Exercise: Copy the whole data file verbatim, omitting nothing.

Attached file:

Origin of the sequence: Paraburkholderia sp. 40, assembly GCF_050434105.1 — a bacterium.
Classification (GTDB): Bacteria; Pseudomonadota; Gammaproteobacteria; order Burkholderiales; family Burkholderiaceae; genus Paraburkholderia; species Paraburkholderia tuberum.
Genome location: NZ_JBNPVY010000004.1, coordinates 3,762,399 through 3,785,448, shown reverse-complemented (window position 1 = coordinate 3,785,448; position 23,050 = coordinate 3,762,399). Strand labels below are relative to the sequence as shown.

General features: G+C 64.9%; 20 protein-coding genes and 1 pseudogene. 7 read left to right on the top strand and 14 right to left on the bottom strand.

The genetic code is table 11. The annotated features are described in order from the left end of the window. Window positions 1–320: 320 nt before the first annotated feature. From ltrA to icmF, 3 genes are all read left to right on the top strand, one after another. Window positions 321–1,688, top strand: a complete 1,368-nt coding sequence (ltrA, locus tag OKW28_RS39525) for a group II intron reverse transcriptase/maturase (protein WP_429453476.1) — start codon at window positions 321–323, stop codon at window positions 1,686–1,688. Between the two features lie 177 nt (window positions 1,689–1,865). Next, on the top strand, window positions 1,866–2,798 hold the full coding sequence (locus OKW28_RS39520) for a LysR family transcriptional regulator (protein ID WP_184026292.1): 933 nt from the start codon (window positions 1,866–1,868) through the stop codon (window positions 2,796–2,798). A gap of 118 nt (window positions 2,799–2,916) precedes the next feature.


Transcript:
Origin of the sequence: Paraburkholderia sp. 40, assembly GCF_050434105.1 — a bacterium.
Classification (GTDB): Bacteria; Pseudomonadota; Gammaproteobacteria; order Burkholderiales; family Burkholderiaceae; genus Paraburkholderia; species Paraburkholderia tuberum.
Genome location: NZ_JBNPVY010000004.1, coordinates 3,762,399 through 3,785,448, shown reverse-complemented (window position 1 = coordinate 3,785,448; position 23,050 = coordinate 3,762,399). Strand labels below are relative to the sequence as shown.

General features: G+C 64.9%; 20 protein-coding genes and 1 pseudogene. 7 read left to right on the top strand and 14 right to left on the bottom strand.

The genetic code is table 11. The annotated features are described in order from the left end of the window. Window positions 1–320: 320 nt before the first annotated feature. From ltrA to icmF, 3 genes are all read left to right on the top strand, one after another. Window positions 321–1,688, top strand: a complete 1,368-nt coding sequence (ltrA, locus tag OKW28_RS39525) for a group II intron reverse transcriptase/maturase (protein WP_429453476.1) — start codon at window positions 321–323, stop codon at window positions 1,686–1,688. Between the two features lie 177 nt (window positions 1,689–1,865). Next, on the top strand, window positions 1,866–2,798 hold the full coding sequence (locus OKW28_RS39520) for a LysR family transcriptional regulator (protein ID WP_184026292.1): 933 nt from the start codon (window positions 1,866–1,868) through the stop codon (window positions 2,796–2,798). A gap of 118 nt (window positions 2,799–2,916) precedes the next feature.